Paul Gambaccini, former BBC presenter, lists Beatles for Sale as his one and only 1964 album in his coffee table book Top 100 Albums.  When you only have one choice it’s a good one.

Visiting the parallel universe of the Grammy’s opens Pandora’s Box or gives us a sense of the entertainment world’s dizzy perspective.  Let’s have a peek.  Album of the year was Getz/Gilberto, a lovely textured album, by saxophonist Stan Getz and guitarist/singer Joao Gilberto.  Of course the hit song from the album The girl from Ipanema is still a firm favourite of jazz fans and lovers of cool laid back music.  Not a single Beatles’ album, performance or song rates a mention in the 1964 Grammy’s!

But the surprise is the rock and roll best song category which was awarded to Petula Clark for Downtown.  This selection is downright weird.  Right alongside was Gale Garnett with We’ll sing in the sunshine attributed as the best folk song, and we can safely say she was three years ahead of the summer of love.

Mojo Magazine, launched in November 1993 in UK, is a latter day baby-boomers music magazine and maintains a running history on top groups and artists from the 50s and 60s, apart from keeping us informed on the latest happenings.  Never missed a copy yet.  The 3rd Edition of The Mojo Collection – The Ultimate Music Companion (2003) confirms and adds to our suspicions that pop listings have close links to your personal musical environment and that anyone can pick anything in any case at anytime.  Their choices are:

Who Album Title
The Holy Modal Rounders The Holy Modal Rounders
Davey Graham & Shirley Collins Folk Roots, New Routes
The Rolling Stones The Rolling Stones
Dusty Springfield A Girl called Dusty
The Beatles A Hard Day’s Night
The Animals The Animals
Eric Dolphy Out to Lunch

220px-Holy_Modal_Rounders_-_The_Holy_Modal_Rounders davey graham

Once again there are no real objections to the last four artists as all have been included in many other listings, but the Holy Modal Rounders – on the basis that the group is “America’s first truly underground group (that) blends old time banjo music, bluegrass and traditional folk with a unique vision!!!!  Even though Sundazed Records has reissued their albums they are mostly DIY borrowings, which should be diced and sliced by Chop Chop from the Skylanders’ apocalyptic world.  And Davey Graham and Shirley Collins, two of Britains iconic folksters, at the top of their game, produced an album which was not recognised at the time of its release, but all the same does not fall into the same groove box as any other selections.  Recognition at last we can say.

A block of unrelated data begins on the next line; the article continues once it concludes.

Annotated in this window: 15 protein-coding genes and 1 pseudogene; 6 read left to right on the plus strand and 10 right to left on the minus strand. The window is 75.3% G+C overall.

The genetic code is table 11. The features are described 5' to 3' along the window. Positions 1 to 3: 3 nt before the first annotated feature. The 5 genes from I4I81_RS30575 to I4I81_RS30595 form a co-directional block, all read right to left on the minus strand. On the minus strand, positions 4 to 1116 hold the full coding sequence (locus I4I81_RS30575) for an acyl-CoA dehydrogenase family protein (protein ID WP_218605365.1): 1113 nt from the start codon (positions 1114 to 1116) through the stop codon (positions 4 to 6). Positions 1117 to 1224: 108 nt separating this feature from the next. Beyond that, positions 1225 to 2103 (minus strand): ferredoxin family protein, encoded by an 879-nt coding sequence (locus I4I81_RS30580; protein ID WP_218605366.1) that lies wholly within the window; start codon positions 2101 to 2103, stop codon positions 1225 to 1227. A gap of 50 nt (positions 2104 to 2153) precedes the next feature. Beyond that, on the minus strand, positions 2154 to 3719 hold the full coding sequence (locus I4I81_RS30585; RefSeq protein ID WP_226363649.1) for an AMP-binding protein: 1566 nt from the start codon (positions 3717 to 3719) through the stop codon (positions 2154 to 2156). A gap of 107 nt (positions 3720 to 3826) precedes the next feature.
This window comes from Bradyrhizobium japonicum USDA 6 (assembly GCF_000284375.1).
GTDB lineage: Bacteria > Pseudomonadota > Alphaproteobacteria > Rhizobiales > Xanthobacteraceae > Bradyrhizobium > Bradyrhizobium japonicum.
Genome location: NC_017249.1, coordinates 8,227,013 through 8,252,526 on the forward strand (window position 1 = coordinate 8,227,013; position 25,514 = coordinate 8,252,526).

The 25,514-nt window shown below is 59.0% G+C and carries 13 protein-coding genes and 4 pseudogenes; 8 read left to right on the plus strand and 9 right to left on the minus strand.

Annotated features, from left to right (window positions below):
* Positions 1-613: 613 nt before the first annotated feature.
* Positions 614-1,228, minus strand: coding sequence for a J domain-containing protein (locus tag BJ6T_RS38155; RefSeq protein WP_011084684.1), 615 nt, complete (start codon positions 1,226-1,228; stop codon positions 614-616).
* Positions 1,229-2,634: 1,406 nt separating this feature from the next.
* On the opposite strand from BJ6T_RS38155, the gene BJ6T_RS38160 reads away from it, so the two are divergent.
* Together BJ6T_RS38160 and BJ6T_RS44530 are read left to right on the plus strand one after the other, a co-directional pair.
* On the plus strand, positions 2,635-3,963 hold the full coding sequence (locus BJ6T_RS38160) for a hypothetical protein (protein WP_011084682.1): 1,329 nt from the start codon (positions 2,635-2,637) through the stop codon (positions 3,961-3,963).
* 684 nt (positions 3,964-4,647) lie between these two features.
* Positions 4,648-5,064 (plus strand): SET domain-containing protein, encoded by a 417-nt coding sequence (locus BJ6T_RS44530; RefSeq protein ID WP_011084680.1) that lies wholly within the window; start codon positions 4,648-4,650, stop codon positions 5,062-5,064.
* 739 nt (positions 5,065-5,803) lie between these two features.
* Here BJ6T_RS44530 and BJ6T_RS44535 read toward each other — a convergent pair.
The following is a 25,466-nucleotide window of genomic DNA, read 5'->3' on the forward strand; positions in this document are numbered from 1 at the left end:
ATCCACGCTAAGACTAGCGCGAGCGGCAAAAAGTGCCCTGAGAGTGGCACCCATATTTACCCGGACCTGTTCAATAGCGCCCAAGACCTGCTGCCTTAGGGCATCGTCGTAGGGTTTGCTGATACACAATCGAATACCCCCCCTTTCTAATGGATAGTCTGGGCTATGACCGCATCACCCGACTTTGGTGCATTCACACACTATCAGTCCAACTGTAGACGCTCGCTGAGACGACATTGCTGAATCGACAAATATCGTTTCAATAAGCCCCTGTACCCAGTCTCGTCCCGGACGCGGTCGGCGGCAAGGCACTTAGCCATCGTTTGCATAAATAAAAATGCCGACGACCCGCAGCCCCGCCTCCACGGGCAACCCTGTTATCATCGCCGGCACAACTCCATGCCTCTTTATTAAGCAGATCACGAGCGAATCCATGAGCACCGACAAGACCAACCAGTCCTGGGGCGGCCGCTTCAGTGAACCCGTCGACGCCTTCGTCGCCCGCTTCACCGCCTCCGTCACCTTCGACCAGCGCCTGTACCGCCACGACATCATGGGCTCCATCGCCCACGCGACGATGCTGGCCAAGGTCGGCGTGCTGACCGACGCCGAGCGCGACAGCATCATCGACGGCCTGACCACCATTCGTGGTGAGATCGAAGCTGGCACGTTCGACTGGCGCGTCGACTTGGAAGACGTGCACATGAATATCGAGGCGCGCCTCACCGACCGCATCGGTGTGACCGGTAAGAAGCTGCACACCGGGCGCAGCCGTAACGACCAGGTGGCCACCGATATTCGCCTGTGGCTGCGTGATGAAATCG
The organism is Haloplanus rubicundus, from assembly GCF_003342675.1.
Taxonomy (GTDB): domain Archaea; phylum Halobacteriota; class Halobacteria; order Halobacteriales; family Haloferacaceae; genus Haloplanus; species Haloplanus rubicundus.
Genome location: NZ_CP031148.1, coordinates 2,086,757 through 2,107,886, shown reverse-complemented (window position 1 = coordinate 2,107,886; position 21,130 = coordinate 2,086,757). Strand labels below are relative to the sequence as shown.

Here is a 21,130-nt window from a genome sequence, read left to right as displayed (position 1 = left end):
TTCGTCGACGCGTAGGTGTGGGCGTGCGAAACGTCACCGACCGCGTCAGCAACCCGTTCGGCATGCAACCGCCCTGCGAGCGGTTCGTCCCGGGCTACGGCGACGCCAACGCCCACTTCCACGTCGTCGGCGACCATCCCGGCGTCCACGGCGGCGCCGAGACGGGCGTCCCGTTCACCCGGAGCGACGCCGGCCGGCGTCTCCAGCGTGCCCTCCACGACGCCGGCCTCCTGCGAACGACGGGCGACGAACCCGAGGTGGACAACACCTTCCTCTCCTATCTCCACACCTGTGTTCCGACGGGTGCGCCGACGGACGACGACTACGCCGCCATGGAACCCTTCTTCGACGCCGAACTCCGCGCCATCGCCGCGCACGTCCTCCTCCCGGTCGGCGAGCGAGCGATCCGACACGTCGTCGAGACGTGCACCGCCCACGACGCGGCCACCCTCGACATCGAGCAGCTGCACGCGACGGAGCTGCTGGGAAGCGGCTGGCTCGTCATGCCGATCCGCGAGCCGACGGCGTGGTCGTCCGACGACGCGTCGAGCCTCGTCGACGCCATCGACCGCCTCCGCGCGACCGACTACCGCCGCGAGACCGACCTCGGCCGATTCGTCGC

And our last reference and our most recently published from 101 Essential Rock Records, Jeff Gold (2012) goes for The Rolling Stones and Another Side of Bob Dylan as the 1964 champions.  Not a Beatle in sight.

How does it look overall?  The Brits came and played and conquered the teenage market and took all the kids’ pocket money in exchange for pop singles and LPs.  The kids bought The Beatles and the Stones, Kinks, Animals, Manfred Mann, Dusty Springfield, Bob and the Beach Boys by the squillion.  Those in the 25 to 45 age group, settled and in their early dotage, living in the suburbs, with plenty of ready cash in a relative sense, were buying up the rest of the market –Barbra, Hello Dolly, Elvis, Peter Paul & Mary, Mantovani, Ol’ Blue Eyes, Dino and all that jazz, and possibly even country and western music.  Popular contemporary music albums were selling in their millions – at full price!  What an era!

White Elephant’s favourites from 1964, in no particular order, are a select few – all from the Brit Invaders except His Bobness:

Who Album Title
The Kinks The Kinks
The Rolling Stones The Rolling Stones
Manfred Mann The Five faces of Manfred Mann
Bob Dylan The Times they are A-changin’
The Beatles A Hard Day’s Night
The Animals The Animals
The Beatles Beatles for Sale
The Rolling Stones 12 x 5

220px-12x5(Rolling_Stones_Album)_coverart manfred mann

Each of these albums is still in the collection although most have been replaced by newer copies as the original pressings have become worn with overuse and parties.  Now sit back and relax and listen to the fantastic opening chord of …It’s been a Hard Day’s Night……..and then sing along.